“we just try to make it work, try to make it work, we complain and complain but we try to make it work.”
i feel like you’re on a mission to collect a wife and a house and kids and a life but its your journey, not you and your girl’s – i feel like you walk around collecting things to put your life together – which isn’t necessarily wrong – but you need to be open to learning new things and letting your partner in life – if that’s what your looking for – give you just as much, tell you as much, teach you as much… you don’t know everything. and you can’t expect to just go around and collect a girl who has the same exact views as you and pick her up and carry her into your house like a puzzle piece and live your life.
all the rabbis i adore all say the same thing: without their wives, they’d be nothing. their wives teach them. they bring them new light. they inspire. you know what? i could be that wife, that woman, that inspiration for some guy. i will be. but i’m not gonna waste my time with someone who already knows everything they wish to know. or thinks they do. we’re so young and we know NOTHING. nothing. we’re still learning, even rabbi akiva was at 40.
but finding a life is not a collection, its not collecting all the pieces and putting together your pie. it’s figuring yourself out – searching for yourself – and as you try to find yourself, on that journey, you’re going to be finding it in the things you want, the things you’d be trying to collect – your wife, your job, your kids, your life. you will exist in those things. those things don’t exist because you found them. you exist because you found them.
god i wish my dad could hear that.
So it’s been two months – as olah chadasha, as Israeli, as new life.
It’s pretty crazy that I moved out of my parents’ house and moved to a new country all in one breath. And it’s also pretty crazy that at twenty-two I am able to begin fulfilling an enormous dream, a life-project. There’s a lot going on and I just left school, the first period of my life where nothing is planned ahead for me. I could do ANYTHING right now. And I’m here, sitting at a computer in Jerusalem just discussing what is going on here, now. Post-first stages of aliyah.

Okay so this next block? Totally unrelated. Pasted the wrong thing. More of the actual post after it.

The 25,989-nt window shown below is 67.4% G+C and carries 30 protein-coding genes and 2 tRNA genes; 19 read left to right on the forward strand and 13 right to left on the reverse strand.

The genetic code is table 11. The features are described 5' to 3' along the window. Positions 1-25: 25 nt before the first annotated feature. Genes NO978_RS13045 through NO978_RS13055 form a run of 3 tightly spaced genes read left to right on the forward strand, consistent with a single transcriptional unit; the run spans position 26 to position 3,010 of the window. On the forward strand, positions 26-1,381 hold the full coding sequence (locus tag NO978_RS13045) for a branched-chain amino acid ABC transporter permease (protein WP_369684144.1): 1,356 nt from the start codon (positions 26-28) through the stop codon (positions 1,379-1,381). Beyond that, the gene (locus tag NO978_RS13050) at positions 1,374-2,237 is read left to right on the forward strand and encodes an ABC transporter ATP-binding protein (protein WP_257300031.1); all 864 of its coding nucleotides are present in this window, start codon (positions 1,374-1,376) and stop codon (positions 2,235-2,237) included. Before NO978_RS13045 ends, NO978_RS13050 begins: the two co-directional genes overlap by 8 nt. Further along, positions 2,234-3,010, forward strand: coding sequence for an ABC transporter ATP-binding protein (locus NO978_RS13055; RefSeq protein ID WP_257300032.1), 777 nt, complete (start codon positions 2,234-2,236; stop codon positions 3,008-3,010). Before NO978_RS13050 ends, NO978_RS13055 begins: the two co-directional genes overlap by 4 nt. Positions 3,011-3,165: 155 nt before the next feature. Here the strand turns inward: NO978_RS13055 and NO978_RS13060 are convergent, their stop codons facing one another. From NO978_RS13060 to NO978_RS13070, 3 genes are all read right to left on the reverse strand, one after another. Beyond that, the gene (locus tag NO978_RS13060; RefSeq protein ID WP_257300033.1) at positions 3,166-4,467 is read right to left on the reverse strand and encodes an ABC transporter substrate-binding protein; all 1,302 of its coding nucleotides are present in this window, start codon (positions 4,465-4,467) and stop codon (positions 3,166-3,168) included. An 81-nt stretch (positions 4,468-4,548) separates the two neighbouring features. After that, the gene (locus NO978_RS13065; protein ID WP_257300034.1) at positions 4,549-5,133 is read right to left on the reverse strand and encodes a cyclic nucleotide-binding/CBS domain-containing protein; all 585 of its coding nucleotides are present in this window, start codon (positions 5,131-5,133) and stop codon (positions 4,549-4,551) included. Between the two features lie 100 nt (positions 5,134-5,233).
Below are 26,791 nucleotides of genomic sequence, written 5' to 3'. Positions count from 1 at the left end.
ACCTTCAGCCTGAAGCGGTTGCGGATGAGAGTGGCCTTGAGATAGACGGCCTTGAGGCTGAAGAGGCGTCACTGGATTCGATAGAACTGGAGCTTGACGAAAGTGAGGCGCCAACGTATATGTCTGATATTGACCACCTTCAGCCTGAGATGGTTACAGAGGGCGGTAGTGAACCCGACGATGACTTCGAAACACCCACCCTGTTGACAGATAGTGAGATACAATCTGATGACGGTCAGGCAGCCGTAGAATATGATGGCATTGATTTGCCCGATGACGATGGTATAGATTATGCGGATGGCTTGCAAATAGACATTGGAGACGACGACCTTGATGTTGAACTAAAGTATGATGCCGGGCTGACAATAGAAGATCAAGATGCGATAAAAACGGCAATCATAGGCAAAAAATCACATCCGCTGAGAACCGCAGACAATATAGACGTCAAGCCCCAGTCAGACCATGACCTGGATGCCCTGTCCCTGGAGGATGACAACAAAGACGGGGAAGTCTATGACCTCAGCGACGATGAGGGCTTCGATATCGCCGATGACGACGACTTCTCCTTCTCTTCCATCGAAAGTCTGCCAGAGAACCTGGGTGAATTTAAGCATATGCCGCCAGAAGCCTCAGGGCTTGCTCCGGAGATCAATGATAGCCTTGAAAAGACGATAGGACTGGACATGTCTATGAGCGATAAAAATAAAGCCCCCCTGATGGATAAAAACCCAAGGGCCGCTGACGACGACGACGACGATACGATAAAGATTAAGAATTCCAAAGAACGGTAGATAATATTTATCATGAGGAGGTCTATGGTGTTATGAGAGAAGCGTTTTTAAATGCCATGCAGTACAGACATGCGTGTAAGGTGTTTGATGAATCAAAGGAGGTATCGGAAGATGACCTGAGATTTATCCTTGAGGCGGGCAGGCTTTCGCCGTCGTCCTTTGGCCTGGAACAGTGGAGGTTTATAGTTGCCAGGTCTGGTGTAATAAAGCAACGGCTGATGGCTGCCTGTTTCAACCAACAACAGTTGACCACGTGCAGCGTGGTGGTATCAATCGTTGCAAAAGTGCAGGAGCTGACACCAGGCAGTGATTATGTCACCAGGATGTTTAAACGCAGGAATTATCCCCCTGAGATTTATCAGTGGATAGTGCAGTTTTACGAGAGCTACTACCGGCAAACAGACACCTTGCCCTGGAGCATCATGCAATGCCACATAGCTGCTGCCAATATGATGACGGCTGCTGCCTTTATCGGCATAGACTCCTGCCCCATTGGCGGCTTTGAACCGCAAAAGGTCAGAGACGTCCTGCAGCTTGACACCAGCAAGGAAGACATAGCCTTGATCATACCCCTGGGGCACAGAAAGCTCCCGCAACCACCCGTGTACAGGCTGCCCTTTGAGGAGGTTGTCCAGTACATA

And for someone who is in the process of fulfilling a life-dream, I am so very very lost. I have no direction. I took a plane east and I stopped, dead halt. The direction was east and now it’s at a standstill, four arrows pointed inward, towards my heart, beating on a daily basis in Jerusalem.
And it’s going to take time to figure it out, I have accepted that. And it all doesn’t happen so fast. And I’m not the only one. I’m not, honest. And you can’t replace your closest friends inside of two months. And you can’t ever replace your best memories, you can only make new ones. Friends and memories. And family. And you can’t have a new mother tongue. You can’t overcome your challenges in a day. You can’t accomplish life-dreams at the end of a ten-hour flight.
I wish all the people I love would come here and make aliyah too. I wish people had the same dream as me and lots of others who came here. But it is really hard. I’m not going to fool anyone or trick them into it. There is smooth aliyah, there is positive aliyah. There’s no such thing as an easy aliyah. Not if you’re doing it from scratch.
So I’m off to go figure it out. I don’t want it to be that my dream climaxed when I landed in Ben-Gurion. I think the dream has to have only just begun. My missions are not all clear right now. I thought they were, but I have a lot to discover. It’s totally fine. It’s the way it is for new olim. We push through. We force our way in. Otherwise, we end up back where we were born, wondering what went wrong. But I am going to figure it out, mistakes along the way despite the planning. This is a life-dream, and they don’t get fulfilled everyday. Or in a day. Not even two months.